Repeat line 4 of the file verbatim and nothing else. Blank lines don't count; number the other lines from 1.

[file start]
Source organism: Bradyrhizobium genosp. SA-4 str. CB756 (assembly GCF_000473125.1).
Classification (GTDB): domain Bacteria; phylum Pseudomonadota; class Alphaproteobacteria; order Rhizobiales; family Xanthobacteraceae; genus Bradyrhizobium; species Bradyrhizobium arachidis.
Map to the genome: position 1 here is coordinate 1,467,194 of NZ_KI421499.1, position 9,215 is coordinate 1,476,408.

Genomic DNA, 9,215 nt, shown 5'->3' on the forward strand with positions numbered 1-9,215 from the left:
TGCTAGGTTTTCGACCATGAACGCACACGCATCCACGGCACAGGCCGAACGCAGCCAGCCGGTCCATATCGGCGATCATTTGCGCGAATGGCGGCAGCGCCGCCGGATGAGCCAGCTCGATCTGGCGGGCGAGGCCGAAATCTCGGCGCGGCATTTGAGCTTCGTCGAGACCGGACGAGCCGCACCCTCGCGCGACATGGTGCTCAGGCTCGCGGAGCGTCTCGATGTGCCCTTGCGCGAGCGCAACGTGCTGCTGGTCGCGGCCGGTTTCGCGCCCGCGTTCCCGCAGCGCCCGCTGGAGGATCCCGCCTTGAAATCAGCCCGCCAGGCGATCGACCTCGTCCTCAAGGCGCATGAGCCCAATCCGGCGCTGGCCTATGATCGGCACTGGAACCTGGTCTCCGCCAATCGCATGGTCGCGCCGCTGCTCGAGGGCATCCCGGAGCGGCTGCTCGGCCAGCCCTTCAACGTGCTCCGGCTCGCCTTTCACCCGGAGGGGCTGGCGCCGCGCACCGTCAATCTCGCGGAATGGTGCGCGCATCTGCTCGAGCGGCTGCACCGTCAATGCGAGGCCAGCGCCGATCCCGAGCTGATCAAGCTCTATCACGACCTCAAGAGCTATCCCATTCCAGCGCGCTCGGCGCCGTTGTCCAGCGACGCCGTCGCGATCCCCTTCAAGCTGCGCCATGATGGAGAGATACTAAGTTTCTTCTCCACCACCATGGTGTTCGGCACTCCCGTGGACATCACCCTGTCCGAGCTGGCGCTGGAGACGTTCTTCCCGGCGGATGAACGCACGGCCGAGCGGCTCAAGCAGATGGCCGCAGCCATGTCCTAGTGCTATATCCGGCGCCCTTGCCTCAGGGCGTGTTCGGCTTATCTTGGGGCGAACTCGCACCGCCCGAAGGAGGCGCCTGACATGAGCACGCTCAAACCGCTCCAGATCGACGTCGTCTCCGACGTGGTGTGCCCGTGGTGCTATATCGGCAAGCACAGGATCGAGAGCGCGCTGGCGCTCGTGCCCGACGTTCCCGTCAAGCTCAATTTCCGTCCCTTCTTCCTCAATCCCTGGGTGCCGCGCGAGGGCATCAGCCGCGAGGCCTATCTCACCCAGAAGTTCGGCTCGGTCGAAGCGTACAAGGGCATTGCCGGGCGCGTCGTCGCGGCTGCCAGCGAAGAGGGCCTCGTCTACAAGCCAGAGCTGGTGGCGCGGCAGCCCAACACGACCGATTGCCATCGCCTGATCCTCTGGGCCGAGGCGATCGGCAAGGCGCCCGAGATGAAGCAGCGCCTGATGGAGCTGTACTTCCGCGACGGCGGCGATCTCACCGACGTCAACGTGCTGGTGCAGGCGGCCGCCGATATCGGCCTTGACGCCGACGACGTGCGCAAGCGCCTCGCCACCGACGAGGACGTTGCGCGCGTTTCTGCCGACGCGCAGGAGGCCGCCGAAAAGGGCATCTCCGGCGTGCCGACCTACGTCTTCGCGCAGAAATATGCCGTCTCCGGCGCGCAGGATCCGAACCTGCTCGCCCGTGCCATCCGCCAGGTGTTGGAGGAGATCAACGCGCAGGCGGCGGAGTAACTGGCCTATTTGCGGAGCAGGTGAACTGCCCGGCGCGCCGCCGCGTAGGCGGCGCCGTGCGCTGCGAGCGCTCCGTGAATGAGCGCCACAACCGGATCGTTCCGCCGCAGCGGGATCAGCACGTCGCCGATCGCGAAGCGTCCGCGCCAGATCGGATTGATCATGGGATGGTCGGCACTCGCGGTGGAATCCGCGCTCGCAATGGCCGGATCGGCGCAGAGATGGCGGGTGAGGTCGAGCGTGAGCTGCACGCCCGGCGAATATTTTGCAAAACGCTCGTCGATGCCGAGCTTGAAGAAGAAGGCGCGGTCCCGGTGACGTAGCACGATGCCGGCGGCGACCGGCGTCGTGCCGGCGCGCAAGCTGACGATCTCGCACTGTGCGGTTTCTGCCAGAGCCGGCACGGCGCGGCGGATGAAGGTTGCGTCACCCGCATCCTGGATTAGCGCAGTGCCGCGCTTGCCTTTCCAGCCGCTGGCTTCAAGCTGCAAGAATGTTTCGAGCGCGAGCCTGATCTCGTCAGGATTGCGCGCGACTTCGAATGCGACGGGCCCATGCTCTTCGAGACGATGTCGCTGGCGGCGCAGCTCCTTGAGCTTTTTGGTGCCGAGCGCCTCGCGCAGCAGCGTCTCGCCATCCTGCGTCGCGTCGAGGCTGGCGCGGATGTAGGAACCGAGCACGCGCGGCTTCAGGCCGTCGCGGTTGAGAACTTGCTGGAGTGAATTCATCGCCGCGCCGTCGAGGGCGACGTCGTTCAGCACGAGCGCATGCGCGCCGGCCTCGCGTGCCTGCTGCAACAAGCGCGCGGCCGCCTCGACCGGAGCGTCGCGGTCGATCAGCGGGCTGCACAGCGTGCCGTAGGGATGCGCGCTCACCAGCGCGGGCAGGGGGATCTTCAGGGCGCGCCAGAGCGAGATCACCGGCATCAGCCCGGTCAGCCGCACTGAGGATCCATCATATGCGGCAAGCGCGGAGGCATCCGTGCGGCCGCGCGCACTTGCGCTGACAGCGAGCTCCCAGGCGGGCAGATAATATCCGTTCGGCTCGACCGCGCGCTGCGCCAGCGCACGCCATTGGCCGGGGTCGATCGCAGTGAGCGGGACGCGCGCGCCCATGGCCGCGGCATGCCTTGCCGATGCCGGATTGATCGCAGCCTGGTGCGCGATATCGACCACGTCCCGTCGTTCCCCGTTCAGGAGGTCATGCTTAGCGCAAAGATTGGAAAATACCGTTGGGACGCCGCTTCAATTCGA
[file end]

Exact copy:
Genomic DNA, 9,215 nt, shown 5'->3' on the forward strand with positions numbered 1-9,215 from the left: